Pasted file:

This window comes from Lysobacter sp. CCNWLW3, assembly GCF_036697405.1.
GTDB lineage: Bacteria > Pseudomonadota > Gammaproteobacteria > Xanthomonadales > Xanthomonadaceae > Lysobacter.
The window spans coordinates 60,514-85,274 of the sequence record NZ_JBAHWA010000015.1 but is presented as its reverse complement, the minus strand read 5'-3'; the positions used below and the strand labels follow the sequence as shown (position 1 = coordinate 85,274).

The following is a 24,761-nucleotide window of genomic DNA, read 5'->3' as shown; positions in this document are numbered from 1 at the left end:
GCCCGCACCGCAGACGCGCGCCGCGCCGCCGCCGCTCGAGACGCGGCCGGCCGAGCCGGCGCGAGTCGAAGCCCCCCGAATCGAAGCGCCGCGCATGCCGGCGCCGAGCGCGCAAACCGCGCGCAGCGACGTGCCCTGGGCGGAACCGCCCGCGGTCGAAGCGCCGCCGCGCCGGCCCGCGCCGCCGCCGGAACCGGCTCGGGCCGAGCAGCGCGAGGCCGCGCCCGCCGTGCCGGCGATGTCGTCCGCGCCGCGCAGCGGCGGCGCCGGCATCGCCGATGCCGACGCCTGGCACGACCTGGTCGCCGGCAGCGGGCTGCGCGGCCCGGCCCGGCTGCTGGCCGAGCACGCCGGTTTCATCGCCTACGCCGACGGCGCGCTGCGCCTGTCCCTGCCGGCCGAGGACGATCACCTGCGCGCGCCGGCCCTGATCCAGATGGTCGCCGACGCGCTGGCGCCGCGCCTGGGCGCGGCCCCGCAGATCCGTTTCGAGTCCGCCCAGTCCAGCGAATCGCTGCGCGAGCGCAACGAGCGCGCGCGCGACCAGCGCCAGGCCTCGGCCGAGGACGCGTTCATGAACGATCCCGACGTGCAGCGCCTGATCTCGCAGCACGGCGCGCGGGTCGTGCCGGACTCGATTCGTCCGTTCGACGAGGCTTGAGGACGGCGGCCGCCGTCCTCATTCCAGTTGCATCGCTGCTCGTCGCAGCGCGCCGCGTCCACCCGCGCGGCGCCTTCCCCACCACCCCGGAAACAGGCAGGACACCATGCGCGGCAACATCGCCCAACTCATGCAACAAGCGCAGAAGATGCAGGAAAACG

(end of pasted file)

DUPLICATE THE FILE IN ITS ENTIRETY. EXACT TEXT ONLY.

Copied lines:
This window comes from Lysobacter sp. CCNWLW3, assembly GCF_036697405.1.
GTDB lineage: Bacteria > Pseudomonadota > Gammaproteobacteria > Xanthomonadales > Xanthomonadaceae > Lysobacter.
The window spans coordinates 60,514-85,274 of the sequence record NZ_JBAHWA010000015.1 but is presented as its reverse complement, the minus strand read 5'-3'; the positions used below and the strand labels follow the sequence as shown (position 1 = coordinate 85,274).

The following is a 24,761-nucleotide window of genomic DNA, read 5'->3' as shown; positions in this document are numbered from 1 at the left end:
GCCCGCACCGCAGACGCGCGCCGCGCCGCCGCCGCTCGAGACGCGGCCGGCCGAGCCGGCGCGAGTCGAAGCCCCCCGAATCGAAGCGCCGCGCATGCCGGCGCCGAGCGCGCAAACCGCGCGCAGCGACGTGCCCTGGGCGGAACCGCCCGCGGTCGAAGCGCCGCCGCGCCGGCCCGCGCCGCCGCCGGAACCGGCTCGGGCCGAGCAGCGCGAGGCCGCGCCCGCCGTGCCGGCGATGTCGTCCGCGCCGCGCAGCGGCGGCGCCGGCATCGCCGATGCCGACGCCTGGCACGACCTGGTCGCCGGCAGCGGGCTGCGCGGCCCGGCCCGGCTGCTGGCCGAGCACGCCGGTTTCATCGCCTACGCCGACGGCGCGCTGCGCCTGTCCCTGCCGGCCGAGGACGATCACCTGCGCGCGCCGGCCCTGATCCAGATGGTCGCCGACGCGCTGGCGCCGCGCCTGGGCGCGGCCCCGCAGATCCGTTTCGAGTCCGCCCAGTCCAGCGAATCGCTGCGCGAGCGCAACGAGCGCGCGCGCGACCAGCGCCAGGCCTCGGCCGAGGACGCGTTCATGAACGATCCCGACGTGCAGCGCCTGATCTCGCAGCACGGCGCGCGGGTCGTGCCGGACTCGATTCGTCCGTTCGACGAGGCTTGAGGACGGCGGCCGCCGTCCTCATTCCAGTTGCATCGCTGCTCGTCGCAGCGCGCCGCGTCCACCCGCGCGGCGCCTTCCCCACCACCCCGGAAACAGGCAGGACACCATGCGCGGCAACATCGCCCAACTCATGCAACAAGCGCAGAAGATGCAGGAAAACG